Watching Baseball With People Who Hate Baseball: 5 Steps To Miserable Solitude

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Do you love baseball? Here's a guide to explaining the game to people who don't. With visuals!

Depending on what you're looking for, baseball might be a sophisticated, beautiful, and irresistible sport, or it might be a stupid crapfest where a bunch of jerks do boring stuff all day. And now that the NBA Finals are over, it is just about all we have. The Olympics are coming, yes, and golf and tennis are here, but none of the other Big Four sports get any time on the calendar that they don't have to share with one another. Baseball, on the other hand, gets two months to itself.

If you are a baseball fan, you're almost certain to have friends who are not. At some point this summer, you may try to get them to watch a game with you. You know, to really get them into the sport and show them the things you truly love about this game. To convince them that baseball isn't boring after all.

You will be disappointed, and this will end terribly. These are the five steps you will take on your journey to eventual, miserable baseball solitude.

STEP 1: AESTHETIC APPRECIATION.

You will start by trotting out all the Kenburnsbaseballisms you can think of. You know, the pithy slogans, the notion that the sound a batted ball makes is objectively remarkable, the whole bit. Basically, everything said by anyone in Ken Burns' Baseball documentaries while sitting in dusty library.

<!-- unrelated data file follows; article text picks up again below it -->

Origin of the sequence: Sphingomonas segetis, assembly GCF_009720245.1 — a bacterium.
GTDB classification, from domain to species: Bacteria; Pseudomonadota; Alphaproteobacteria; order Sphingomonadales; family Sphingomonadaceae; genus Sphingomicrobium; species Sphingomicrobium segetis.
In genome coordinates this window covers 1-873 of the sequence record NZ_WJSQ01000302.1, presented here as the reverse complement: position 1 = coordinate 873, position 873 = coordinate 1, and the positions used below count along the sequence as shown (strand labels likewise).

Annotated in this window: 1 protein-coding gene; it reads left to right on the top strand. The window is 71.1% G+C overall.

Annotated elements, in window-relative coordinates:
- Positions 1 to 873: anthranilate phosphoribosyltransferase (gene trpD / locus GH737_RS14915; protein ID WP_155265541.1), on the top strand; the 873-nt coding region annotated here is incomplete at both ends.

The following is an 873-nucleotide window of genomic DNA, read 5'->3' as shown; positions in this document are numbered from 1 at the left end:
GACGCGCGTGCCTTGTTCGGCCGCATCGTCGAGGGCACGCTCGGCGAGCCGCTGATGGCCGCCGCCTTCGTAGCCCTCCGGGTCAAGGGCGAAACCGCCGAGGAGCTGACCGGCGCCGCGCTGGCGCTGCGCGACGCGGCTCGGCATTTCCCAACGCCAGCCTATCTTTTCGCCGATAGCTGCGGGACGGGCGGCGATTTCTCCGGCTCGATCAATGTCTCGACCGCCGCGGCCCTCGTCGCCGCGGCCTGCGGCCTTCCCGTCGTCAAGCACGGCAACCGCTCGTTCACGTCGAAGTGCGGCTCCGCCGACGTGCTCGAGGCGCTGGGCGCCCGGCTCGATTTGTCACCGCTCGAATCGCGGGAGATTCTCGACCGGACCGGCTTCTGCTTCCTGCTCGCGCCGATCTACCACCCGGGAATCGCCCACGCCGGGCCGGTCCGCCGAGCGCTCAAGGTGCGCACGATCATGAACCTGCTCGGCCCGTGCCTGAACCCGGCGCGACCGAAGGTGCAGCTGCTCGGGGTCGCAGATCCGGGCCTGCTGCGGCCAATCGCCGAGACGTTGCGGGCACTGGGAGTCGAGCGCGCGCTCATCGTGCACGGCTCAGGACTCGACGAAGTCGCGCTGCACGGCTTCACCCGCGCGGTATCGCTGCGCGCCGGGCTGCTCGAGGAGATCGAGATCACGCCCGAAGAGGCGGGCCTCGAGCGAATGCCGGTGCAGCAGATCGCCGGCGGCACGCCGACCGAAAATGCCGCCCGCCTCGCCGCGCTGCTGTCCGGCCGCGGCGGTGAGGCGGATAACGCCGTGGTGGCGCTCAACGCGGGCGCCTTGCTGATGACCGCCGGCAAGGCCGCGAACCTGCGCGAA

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As it turns out, these sentiments are really easy to shoot down!

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At some point you realize that you haven't even been forming complete sentences. "Heh. The crack of the bat. You know? A good ol' day at the ballpark. What a baseball. It what would baseball a baseball."

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STEP 2: EXPLAINING BASEBALL'S FINER POINTS.

As a baseball fan, you know how sophisticated the game can be. You've spent years, perhaps decades, building a better understanding of defensive statistics, and when the knuckleball is most effective, and why the manager should leave the middle reliever in for just one more hitter.

Hm? You want to communicate this to your baseball-ambivalent friend in a single afternoon? That's going to be difficult ...

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... because a lot of things that happen in baseball are very small. I mean that literally: a pitcher's grip flashes on the screen for only a split-second, and it only takes up about 0.3 square inches on a 32-inch television.

Well, anyone can appreciate stats, right?

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No. Especially not if your friend is kind of a smartass.

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STEP 3: SHARING THINGS ABOUT BASEBALL THAT YOU THINK ARE COOL.